Billick defends Ravens' offense

Blocking criticism over suspect play calling and a struggling passing attack, Ravens coach Brian Billick came to the defense of offensive coordinator Matt Cavanaugh yesterday.

"I know a lot of people are speculating," Billick said, "but I have no intentions of firing Matt, nor have I told him that he ought to look somewhere else."


The scrutiny intensified after the Ravens' season-ending 20-17 loss to the Tennessee Titans on Saturday, when NFL rushing champion Jamal Lewis received a season-low 14 carries.

But questioning the offense goes beyond last week's wild-card defeat.


In five seasons under Billick and Cavanaugh, the Ravens' offense has finished in the bottom half of the NFL four times. The Ravens have never ended a season ranked higher than 14th.

Billick, who has guided the Ravens to the playoffs three of the past four years, said the offense is tailored to win games, not praise. Building a conservative game plan around a smash-mouth running game to complement a hammering defense is considered the best formula for this team.

"With our running profile, you're never going to have the league-leading numbers so many people want," Billick said.

Billick, who has the ultimate say in coaching changes, is scheduled to have his first staff review this week with soon-to-be sole owner Steve Bisciotti.

The Ravens had the NFL's most lopsided offense in three decades, finishing first in the NFL in rushing and last in passing. They set franchise records with the fewest yards passing (141.3 per game) and yards per pass attempt (6.07).

Defenses devoted all their energy to stopping Lewis, stacking the line of scrimmage and daring the Ravens to beat them downfield. The Ravens could never consistently capitalize, producing 31 passes of 20-plus yards (the worst among playoff teams).

Most of the Ravens' big plays came from their running game. While the passing game has been bashed for being unimaginative, the ground attack has been well-schemed, creating holes for Lewis despite blockers regularly being outmanned.

"In my opinion, those that want to focus on that [passing ranking] shows their lack of understanding of this game and their lack of appreciation for how this season unfolded," Billick said. "Go back to the early years of the franchise when they were up and down the field and had yards galore. Yet we've scored more points [this season] than at any time."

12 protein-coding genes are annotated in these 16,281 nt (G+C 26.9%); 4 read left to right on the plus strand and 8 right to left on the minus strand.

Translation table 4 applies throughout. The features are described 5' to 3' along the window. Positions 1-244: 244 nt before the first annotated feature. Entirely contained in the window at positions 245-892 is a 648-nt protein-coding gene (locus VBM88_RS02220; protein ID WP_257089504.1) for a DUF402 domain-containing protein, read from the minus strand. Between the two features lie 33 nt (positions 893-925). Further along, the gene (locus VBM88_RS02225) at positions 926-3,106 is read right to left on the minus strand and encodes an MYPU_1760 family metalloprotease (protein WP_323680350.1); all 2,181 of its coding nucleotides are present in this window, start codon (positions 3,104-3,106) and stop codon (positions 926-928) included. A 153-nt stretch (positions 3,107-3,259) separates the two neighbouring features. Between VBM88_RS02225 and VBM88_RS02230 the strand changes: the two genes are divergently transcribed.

The Ravens set a team record by averaging 24.4 points, but that number was skewed by favorable field position set up by big plays from their defense and special teams.

The offense had as many scoring drives of 21 yards or fewer (12) as it had of more than 70 yards. There were five games this season in which the Ravens had one or fewer offensive touchdown.

Troubles sustaining drives can be traced back to the Ravens' problems on third downs, where many of the play calls came under fire.

When needing 1 or 2 yards on third down this season, the Ravens put the ball in the quarterback's hands more times than Lewis'. On those pass plays or quarterback runs, the Ravens converted seven of 14 attempts, with two interceptions and two tackles for losses.

"I understand the criticisms," Billick said, "but those that are trying to isolate it specifically to Matt Cavanaugh are doing so with some other agenda or a lack of the ability to truly understand how this thing works.

"You can't disassociate the success we've had and just isolate to, 'The only reason we lost [is] because we were last in the league in passing.'"


Just like the Ravens' team scoring mark, their passing numbers could come with an asterisk. In five of their blowouts, the Ravens totaled five pass attempts in the fourth quarter, choosing to run out the clock rather than pad their statistics.

Still, an offense that has five first-round picks, including three Pro Bowl selections, probably needs to show more balance. Teams are going to try to duplicate the strategies of the Titans and Pittsburgh Steelers, who held Jamal Lewis to an average of 2.2 yards on his final 34 carries this season.

"From my perspective," Pro Bowl tight end Todd Heap said, "if we just at least had a passing game this year, we would have gone a lot further."

Said Billick: "Clearly, we have to increase our efficiency and our explosiveness on the outside when put in a position by those teams that have the capacity to load the box up and just flat take the run away from you."

Some of the blame can be placed on a lack of continuity.

The Ravens have had 10 starting quarterbacks over an 80-game period and have not made a decision on whether Kyle Boller or Anthony Wright will start next season.


"We think we have our quarterback of the future in both Kyle Boller and Anthony Wright," Billick said. "We can feel very good about that and the litany of quarterbacks we've gone through and the success we've had with it. I think it's a testimony to our ability to adapt to the talent that we've had."

Low ratings

The Ravens' offense has ranked in the bottom half of the league in all but one of five seasons under coach Brian Billick and coordinator Matt Cavanaugh (out of 31 teams from 1999 through 2001, and 32 teams in 2002 and 2003):

Category '99 '00 '01 '02 '03

Total offense 24 16 14 26 21

Rushing 16 5 11 16 1


Passing 25 22 16 27 32